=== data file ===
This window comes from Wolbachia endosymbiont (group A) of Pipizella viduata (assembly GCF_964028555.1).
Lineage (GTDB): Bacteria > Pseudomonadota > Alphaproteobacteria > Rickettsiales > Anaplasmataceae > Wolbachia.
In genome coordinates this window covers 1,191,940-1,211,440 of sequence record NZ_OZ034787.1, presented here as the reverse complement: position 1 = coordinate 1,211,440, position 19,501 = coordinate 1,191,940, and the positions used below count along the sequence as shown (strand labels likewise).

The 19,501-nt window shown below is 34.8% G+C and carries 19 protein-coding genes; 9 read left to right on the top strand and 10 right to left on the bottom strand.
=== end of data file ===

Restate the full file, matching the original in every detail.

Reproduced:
This window comes from Wolbachia endosymbiont (group A) of Pipizella viduata (assembly GCF_964028555.1).
Lineage (GTDB): Bacteria > Pseudomonadota > Alphaproteobacteria > Rickettsiales > Anaplasmataceae > Wolbachia.
In genome coordinates this window covers 1,191,940-1,211,440 of sequence record NZ_OZ034787.1, presented here as the reverse complement: position 1 = coordinate 1,211,440, position 19,501 = coordinate 1,191,940, and the positions used below count along the sequence as shown (strand labels likewise).

The 19,501-nt window shown below is 34.8% G+C and carries 19 protein-coding genes; 9 read left to right on the top strand and 10 right to left on the bottom strand.